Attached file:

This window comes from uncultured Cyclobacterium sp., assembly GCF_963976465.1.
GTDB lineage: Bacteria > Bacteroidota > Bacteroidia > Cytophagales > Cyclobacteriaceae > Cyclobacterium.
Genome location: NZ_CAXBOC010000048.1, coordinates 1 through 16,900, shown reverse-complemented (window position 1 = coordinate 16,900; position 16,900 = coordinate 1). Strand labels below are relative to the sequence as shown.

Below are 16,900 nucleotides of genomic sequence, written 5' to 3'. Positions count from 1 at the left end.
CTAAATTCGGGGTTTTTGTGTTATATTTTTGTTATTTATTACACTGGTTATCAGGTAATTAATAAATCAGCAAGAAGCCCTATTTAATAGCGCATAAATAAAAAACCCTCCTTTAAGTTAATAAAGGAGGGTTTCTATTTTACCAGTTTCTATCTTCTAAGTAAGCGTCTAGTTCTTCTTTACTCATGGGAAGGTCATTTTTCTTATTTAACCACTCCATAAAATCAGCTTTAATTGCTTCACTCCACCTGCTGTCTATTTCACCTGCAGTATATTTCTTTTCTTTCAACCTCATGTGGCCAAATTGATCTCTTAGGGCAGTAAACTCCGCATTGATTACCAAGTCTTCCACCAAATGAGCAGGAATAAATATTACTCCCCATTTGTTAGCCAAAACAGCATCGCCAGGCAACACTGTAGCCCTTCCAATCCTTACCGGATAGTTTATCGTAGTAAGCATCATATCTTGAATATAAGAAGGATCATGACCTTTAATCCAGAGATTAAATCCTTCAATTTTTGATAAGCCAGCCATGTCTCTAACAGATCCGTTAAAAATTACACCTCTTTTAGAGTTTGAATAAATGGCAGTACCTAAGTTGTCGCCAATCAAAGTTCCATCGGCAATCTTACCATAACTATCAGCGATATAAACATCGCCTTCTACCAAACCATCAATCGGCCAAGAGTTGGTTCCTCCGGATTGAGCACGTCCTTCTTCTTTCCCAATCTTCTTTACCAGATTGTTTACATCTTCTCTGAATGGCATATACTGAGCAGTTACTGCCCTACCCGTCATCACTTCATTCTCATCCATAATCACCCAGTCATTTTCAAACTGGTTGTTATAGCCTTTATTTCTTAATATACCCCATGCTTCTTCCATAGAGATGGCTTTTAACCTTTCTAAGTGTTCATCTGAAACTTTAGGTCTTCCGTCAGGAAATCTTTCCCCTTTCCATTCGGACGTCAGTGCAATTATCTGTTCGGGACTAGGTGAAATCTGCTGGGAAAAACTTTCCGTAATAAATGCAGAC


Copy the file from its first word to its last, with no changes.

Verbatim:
This window comes from uncultured Cyclobacterium sp., assembly GCF_963976465.1.
GTDB lineage: Bacteria > Bacteroidota > Bacteroidia > Cytophagales > Cyclobacteriaceae > Cyclobacterium.
Genome location: NZ_CAXBOC010000048.1, coordinates 1 through 16,900, shown reverse-complemented (window position 1 = coordinate 16,900; position 16,900 = coordinate 1). Strand labels below are relative to the sequence as shown.

Below are 16,900 nucleotides of genomic sequence, written 5' to 3'. Positions count from 1 at the left end.
CTAAATTCGGGGTTTTTGTGTTATATTTTTGTTATTTATTACACTGGTTATCAGGTAATTAATAAATCAGCAAGAAGCCCTATTTAATAGCGCATAAATAAAAAACCCTCCTTTAAGTTAATAAAGGAGGGTTTCTATTTTACCAGTTTCTATCTTCTAAGTAAGCGTCTAGTTCTTCTTTACTCATGGGAAGGTCATTTTTCTTATTTAACCACTCCATAAAATCAGCTTTAATTGCTTCACTCCACCTGCTGTCTATTTCACCTGCAGTATATTTCTTTTCTTTCAACCTCATGTGGCCAAATTGATCTCTTAGGGCAGTAAACTCCGCATTGATTACCAAGTCTTCCACCAAATGAGCAGGAATAAATATTACTCCCCATTTGTTAGCCAAAACAGCATCGCCAGGCAACACTGTAGCCCTTCCAATCCTTACCGGATAGTTTATCGTAGTAAGCATCATATCTTGAATATAAGAAGGATCATGACCTTTAATCCAGAGATTAAATCCTTCAATTTTTGATAAGCCAGCCATGTCTCTAACAGATCCGTTAAAAATTACACCTCTTTTAGAGTTTGAATAAATGGCAGTACCTAAGTTGTCGCCAATCAAAGTTCCATCGGCAATCTTACCATAACTATCAGCGATATAAACATCGCCTTCTACCAAACCATCAATCGGCCAAGAGTTGGTTCCTCCGGATTGAGCACGTCCTTCTTCTTTCCCAATCTTCTTTACCAGATTGTTTACATCTTCTCTGAATGGCATATACTGAGCAGTTACTGCCCTACCCGTCATCACTTCATTCTCATCCATAATCACCCAGTCATTTTCAAACTGGTTGTTATAGCCTTTATTTCTTAATATACCCCATGCTTCTTCCATAGAGATGGCTTTTAACCTTTCTAAGTGTTCATCTGAAACTTTAGGTCTTCCGTCAGGAAATCTTTCCCCTTTCCATTCGGACGTCAGTGCAATTATCTGTTCGGGACTAGGTGAAATCTGCTGGGAAAAACTTTCCGTAATAAATGCAGAC